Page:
Posted by: deerharas | November 16, 2006

Streetsus Serenade

Almost a month and no post.  No good.  Today’s lunch plans fell through, and I have a few minutes before my one on one with Ai this afternoon, so I thought I would do something about that.

First thought:  Back to my misheard song lyrics post.  I recently discovered another lyric faux pas.  Ever since my 9th grade Enlgish Laureate teacher played us Dire Straits’ “Romeo and Juliet,”  I thought the first line said, “A love struck Romeo sings a streetsus serenade.”  I don’t think I got there on my own either … I’m pretty sure Mr. Monroe made us a lyric sheet with that exact line.  So I love that word, “streetsus.”  I love the sound.  I couldn’t find it in the dictionary, so I figured that Mark Knopfler made it up because it sounded good.  If I had to give it a definition based on the song, I would say that streetsus means something like incredibly intense … full of longing.  “Romeo and Juliet” happens to be one of my very favorite songs, made even moreso by the Indigo Girls cover.  One of my best concert moments was hearing Amy Ray scream out in her beautiful raspy voice “How can you look at me as if I was just another one of your deals?”  It’s just such an emotionally raw song, be it the acoustic/intense Indigo Girls version or the classic waltzy ballad of Dire Straits.  Anyway, all that to say that it turns out that the line I’ve been singing and loving for years happens to be “A love struck Romeo sings the streets a serenade.”  Not near as pretty. 

So if I could go back and re-choose my Xanga screen name, it would totally be StreetsusSerenade.  Sarah even sounds like serenade.  It would be perfect. 

In other news, I am going to be a bridesmaid for the fourth time come Saturday.  And I am pretty much the best Bachelorette Party planner ever.  Here’s why:

IMG_1438_1_1

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Responses

  1. I, too, wondered about the meaning of ‘streetsus’. There is that Brit word ‘sussed’ – to have something figured out something.

    Maybe he means ‘street-smart’ by that made up word.

  2. It’s actually “Sing the streets a serenade.”

  3. It is actually streetsus serenade. I just recently found this out. I thought for years it was sang the streets a serenade and had been singing along as such. I looked at a few different websites and they were pretty much equally divided between the two. But I have found mark knopflers website(the lead singer of dire straits and the writter of the song) and it says streetsus serenade. I must say I’m a little disappointed as I kinda preferred the lyric I understood. Still it’s one of my favourites.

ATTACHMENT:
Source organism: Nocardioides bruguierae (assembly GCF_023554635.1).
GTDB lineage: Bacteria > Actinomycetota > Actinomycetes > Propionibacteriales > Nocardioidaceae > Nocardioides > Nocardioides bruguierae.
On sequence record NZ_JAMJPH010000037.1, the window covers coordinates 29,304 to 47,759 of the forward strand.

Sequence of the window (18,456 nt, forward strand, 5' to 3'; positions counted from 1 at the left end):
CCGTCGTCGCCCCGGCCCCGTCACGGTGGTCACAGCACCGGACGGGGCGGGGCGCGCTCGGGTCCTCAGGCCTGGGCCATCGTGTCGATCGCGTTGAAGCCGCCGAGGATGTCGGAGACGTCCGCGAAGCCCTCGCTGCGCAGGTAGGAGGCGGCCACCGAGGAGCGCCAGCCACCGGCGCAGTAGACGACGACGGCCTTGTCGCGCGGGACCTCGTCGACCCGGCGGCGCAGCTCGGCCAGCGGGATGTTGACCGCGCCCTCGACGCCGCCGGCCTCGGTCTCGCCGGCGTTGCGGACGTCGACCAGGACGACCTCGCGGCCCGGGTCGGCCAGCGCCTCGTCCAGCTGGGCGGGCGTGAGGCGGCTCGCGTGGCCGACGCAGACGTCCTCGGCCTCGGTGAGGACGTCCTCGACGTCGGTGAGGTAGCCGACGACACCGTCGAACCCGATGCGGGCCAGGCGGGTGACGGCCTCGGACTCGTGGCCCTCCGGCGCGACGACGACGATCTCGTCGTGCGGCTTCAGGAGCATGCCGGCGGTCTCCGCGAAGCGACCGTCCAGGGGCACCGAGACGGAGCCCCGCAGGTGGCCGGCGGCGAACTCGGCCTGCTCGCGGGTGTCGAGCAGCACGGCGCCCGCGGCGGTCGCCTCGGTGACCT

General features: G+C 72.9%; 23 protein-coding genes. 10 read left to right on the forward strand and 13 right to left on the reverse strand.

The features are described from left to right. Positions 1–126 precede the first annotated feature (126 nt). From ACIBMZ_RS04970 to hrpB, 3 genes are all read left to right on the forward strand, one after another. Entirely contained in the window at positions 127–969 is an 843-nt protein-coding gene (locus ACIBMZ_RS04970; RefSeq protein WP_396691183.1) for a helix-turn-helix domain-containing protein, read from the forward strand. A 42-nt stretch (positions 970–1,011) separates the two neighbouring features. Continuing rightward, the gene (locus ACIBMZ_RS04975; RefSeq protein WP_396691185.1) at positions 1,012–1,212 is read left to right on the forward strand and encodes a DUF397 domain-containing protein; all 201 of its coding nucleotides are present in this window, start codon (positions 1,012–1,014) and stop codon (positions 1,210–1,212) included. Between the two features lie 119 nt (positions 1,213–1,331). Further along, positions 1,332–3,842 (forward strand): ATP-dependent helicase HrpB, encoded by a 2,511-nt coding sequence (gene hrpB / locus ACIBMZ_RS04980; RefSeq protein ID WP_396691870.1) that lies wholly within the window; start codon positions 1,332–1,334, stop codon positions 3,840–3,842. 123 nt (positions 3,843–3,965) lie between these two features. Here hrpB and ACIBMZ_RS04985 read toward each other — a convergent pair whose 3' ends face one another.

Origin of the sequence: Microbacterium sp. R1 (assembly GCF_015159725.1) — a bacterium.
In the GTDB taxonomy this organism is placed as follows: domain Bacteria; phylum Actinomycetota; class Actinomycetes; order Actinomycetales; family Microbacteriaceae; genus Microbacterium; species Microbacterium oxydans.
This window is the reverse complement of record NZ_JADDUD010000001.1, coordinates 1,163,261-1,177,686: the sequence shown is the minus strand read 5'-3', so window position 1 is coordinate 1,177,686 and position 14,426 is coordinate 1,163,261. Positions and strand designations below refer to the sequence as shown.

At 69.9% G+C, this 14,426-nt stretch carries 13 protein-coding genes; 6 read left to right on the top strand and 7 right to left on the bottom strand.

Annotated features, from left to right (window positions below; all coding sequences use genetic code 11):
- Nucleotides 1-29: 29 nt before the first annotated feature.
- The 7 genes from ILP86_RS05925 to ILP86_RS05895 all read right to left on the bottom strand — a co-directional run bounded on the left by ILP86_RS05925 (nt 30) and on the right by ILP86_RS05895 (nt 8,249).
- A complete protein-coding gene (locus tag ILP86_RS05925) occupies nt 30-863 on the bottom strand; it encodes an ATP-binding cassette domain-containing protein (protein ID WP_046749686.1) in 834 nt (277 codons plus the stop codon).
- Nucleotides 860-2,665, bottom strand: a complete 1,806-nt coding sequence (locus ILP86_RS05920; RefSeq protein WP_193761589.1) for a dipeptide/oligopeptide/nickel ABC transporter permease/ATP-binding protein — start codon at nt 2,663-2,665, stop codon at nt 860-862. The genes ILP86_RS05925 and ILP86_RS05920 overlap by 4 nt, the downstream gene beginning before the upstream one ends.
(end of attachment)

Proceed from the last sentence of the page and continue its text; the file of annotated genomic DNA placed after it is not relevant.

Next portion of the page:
4. Alison, do you think Knopfler wrote that webpage himself or rather someone was employed to knock it up and copied and pasted from lyricswhatever.com?

  5. It’s definitely “sings a streetsuss serenade” (with the ss at the end), and NOT “sings the streets a serenade”. I bought the LP back in 1980 when it came out and memorized the lyrics (which were included in the jacket). It is also printed as such on the CD.

    The interwebs mistake is the latter, not the former.

  6. Tom, unless you can provide evidence of lyrics inside the jacket cover, your info is hardly credible. Personally I think its ‘streets a serenade’. Immediately prior to this lyric he clearly says ‘the’ rather than ‘a’. Although ‘streetsus’ does not make sense, it would make even less sense for it to be ‘the streetsus serenade’ where the word ‘the’ indicates common usage whereas ‘a’ does not.

    This version of the song: (http://www.youtube.com/watch?v=_BRrbbzrZ2s&feature=related) appears to support my opinion where Mark accentuates the ‘a’.

    Also, in some other versions such as (http://www.youtube.com/watch?v=OHbkBQXNAe0&feature=related) he sings ‘got a serenade’. This isn’t conclusive but he does use the word ‘a’ before serenade.

    So unless someone can find lyrics handwritten by the band, authorised for publication by them or performances of the line which are crisper, I think it should stand as ‘sings the streets a serenade’.